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Tõnis Tiigi, a software engineer at Docker and also a maintainer of Moby/Docker engine, in his recent post on Medium, explained how users can now leverage Docker’s non-root user privileges with Docker 19.03 release. He explains the Docker engine provides functionalities which are often tightly coupled to that of the Linux Kernel. For instance, to create namespaces in Linux users need privileged capabilities this is because a component of container isolation is based on Linux namespaces.

“Historically Docker daemon has always needed to be started by the root user”, Tiigi explains.

Docker is looking forward to changing this notion by introducing rootless support. With the help of Moby and BuildKit maintainer, Akihiro Suda, “we added rootless support to BuildKit image builder in 2018 and from February 2019 the same rootless support was merged to Moby upstream and is available for all Docker users to try in experimental mode”, Tiigi mentions.

The rootless mode will help reduce the security footprint of the daemon and expose Docker capabilities to systems where users cannot gain root privileges.

Rootless Docker and its benefits

As the name suggests, a rootless mode in Docker allows a user to run Docker daemon, including the containers, as a non-root user on the host. The benefit to this is, even if it gets compromised the attacker will not be able to gain root access to the host.

Akhiro Suda in his presentation, “Hardening Docker daemon with Rootless mode” explains rootless mode does not entirely fix vulnerabilities and misconfigurations but can mitigate attacks. With rootless mode attacker would not be able to access files owned by other users, modify firmware and kernel with an undetectable malware, or perform ARP spoofing.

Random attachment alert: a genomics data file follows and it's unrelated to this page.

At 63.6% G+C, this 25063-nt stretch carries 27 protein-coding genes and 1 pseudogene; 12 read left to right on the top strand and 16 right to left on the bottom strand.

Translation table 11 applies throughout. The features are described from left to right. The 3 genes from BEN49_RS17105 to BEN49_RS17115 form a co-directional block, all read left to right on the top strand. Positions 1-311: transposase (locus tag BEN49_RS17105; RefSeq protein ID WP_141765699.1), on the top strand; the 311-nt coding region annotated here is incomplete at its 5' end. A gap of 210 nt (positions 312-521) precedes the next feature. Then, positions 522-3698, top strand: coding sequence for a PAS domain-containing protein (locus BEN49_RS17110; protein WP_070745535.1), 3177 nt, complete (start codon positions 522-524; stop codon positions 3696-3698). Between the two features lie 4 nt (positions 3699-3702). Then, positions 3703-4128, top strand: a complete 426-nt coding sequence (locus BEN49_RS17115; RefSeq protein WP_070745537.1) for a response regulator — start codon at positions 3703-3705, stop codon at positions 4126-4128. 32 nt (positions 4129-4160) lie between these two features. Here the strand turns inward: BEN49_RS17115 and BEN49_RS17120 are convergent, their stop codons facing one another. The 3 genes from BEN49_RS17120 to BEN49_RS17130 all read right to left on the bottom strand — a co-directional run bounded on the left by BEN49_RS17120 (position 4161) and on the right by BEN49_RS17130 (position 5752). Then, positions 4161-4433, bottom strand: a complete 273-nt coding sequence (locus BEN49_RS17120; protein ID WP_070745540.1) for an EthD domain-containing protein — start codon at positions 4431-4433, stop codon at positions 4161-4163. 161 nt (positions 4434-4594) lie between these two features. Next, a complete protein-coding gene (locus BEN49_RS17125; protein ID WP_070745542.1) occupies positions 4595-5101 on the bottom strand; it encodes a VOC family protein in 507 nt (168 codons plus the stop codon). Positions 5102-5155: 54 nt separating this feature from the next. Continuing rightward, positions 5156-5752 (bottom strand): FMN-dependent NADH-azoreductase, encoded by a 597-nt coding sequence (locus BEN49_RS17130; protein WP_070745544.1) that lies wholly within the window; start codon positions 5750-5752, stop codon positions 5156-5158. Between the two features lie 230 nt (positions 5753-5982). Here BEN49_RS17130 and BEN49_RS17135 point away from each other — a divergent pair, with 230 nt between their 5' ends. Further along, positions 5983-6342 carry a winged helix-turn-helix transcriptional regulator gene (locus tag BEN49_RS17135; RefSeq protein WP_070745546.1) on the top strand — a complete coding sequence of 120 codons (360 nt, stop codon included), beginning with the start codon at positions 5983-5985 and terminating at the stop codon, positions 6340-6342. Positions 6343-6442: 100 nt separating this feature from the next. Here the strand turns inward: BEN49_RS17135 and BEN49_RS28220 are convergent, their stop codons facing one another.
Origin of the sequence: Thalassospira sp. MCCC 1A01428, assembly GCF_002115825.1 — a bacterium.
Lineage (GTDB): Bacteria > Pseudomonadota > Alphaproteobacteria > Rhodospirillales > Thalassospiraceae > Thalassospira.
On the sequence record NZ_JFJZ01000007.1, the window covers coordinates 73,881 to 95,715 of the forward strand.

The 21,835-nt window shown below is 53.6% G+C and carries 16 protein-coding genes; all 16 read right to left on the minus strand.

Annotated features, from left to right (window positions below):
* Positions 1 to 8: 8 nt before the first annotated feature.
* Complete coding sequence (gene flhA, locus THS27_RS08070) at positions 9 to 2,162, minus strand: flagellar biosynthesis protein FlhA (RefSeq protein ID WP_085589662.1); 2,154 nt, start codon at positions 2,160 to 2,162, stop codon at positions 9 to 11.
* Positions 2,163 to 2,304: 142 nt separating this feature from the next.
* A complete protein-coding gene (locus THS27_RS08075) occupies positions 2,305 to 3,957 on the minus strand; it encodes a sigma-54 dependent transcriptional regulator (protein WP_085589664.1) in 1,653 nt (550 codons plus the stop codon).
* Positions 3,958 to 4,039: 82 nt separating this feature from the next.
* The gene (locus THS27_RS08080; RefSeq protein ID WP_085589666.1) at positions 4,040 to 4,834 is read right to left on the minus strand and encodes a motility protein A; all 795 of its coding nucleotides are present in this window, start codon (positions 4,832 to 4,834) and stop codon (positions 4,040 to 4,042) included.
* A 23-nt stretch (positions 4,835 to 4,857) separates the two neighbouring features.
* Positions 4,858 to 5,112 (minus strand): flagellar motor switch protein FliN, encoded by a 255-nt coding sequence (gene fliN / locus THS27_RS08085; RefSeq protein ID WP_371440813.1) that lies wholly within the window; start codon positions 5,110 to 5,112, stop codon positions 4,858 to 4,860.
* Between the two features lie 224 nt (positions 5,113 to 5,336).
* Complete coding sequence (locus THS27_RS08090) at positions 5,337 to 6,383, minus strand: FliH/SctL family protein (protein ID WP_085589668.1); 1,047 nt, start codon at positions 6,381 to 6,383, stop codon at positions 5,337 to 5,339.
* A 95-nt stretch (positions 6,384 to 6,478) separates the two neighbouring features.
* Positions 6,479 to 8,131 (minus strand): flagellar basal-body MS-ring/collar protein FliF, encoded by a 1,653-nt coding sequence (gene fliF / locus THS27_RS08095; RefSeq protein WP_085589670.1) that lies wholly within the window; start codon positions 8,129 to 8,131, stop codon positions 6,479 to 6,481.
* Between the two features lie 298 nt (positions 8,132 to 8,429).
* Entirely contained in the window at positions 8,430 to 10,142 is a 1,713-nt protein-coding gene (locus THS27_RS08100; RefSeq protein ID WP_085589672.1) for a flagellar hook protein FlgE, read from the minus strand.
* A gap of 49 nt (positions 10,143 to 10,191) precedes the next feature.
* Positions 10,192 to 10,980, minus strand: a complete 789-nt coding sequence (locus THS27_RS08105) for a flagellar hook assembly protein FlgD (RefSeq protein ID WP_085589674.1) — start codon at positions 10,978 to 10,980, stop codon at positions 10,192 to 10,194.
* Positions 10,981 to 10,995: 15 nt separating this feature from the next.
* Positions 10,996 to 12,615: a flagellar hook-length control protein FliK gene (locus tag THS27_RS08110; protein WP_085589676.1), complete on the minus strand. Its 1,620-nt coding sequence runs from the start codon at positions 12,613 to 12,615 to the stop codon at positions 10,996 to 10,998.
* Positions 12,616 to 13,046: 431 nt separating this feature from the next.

A few Caveats to the rootless Docker mode

Docker engineers say the rootless mode cannot be considered a replacement for the complete suite of Docker engine features. Some limitation to the rootless mode include:

  • cgroups resource controls, apparmor security profiles, checkpoint/restore, overlay networks etc. do not work on rootless mode.
  • Exposing ports from containers currently requires manual socat helper process.
  • Only Ubuntu-based distros support overlay filesystems in rootless mode.
  • Rootless mode is currently only provided for nightly builds that may not be as stable as you are used to.

As a lot of Linux features that Docker needs require privileged capabilities, the rootless mode takes advantage of user namespaces. “User namespaces map a range of user ID-s so that the root user in the inner namespace maps to an unprivileged range in the parent namespace. A fresh process in user namespace also picks up a full set of process capabilities”, Tiigi explains.

Source: Medium

In the recent release of the experimental rootless mode on GitHub, engineers mention rootless mode allows running dockerd as an unprivileged user, using user_namespaces(7), mount_namespaces(7), network_namespaces(7).

Users need to run dockerd-rootless.sh instead of dockerd.

$ dockerd-rootless.sh --experimental

As Rootless mode is experimental, users need to always run dockerd-rootless.sh with –experimental.

To know more about the Docker rootless mode in detail, read Tõnis Tiigi’s Medium post. You can also check out Akihiro Suda’s presentation Hardening Docker daemon with Rootless mode.

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